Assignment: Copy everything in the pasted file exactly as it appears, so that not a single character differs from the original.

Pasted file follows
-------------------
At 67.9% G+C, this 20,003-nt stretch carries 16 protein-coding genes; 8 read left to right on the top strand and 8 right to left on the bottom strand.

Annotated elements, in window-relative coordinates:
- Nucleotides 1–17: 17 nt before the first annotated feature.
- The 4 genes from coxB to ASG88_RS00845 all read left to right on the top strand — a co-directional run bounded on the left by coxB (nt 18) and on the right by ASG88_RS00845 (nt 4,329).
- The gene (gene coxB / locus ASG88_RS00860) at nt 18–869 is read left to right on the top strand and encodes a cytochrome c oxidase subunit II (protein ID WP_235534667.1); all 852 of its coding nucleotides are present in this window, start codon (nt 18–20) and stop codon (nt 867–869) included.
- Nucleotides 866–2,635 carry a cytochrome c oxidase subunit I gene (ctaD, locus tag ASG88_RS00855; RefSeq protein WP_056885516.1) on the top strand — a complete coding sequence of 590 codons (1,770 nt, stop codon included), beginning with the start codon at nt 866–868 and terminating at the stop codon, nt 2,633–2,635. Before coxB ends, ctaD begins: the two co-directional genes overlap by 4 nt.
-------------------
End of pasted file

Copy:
At 67.9% G+C, this 20,003-nt stretch carries 16 protein-coding genes; 8 read left to right on the top strand and 8 right to left on the bottom strand.

Annotated elements, in window-relative coordinates:
- Nucleotides 1–17: 17 nt before the first annotated feature.
- The 4 genes from coxB to ASG88_RS00845 all read left to right on the top strand — a co-directional run bounded on the left by coxB (nt 18) and on the right by ASG88_RS00845 (nt 4,329).
- The gene (gene coxB / locus ASG88_RS00860) at nt 18–869 is read left to right on the top strand and encodes a cytochrome c oxidase subunit II (protein ID WP_235534667.1); all 852 of its coding nucleotides are present in this window, start codon (nt 18–20) and stop codon (nt 867–869) included.
- Nucleotides 866–2,635 carry a cytochrome c oxidase subunit I gene (ctaD, locus tag ASG88_RS00855; RefSeq protein WP_056885516.1) on the top strand — a complete coding sequence of 590 codons (1,770 nt, stop codon included), beginning with the start codon at nt 866–868 and terminating at the stop codon, nt 2,633–2,635. Before coxB ends, ctaD begins: the two co-directional genes overlap by 4 nt.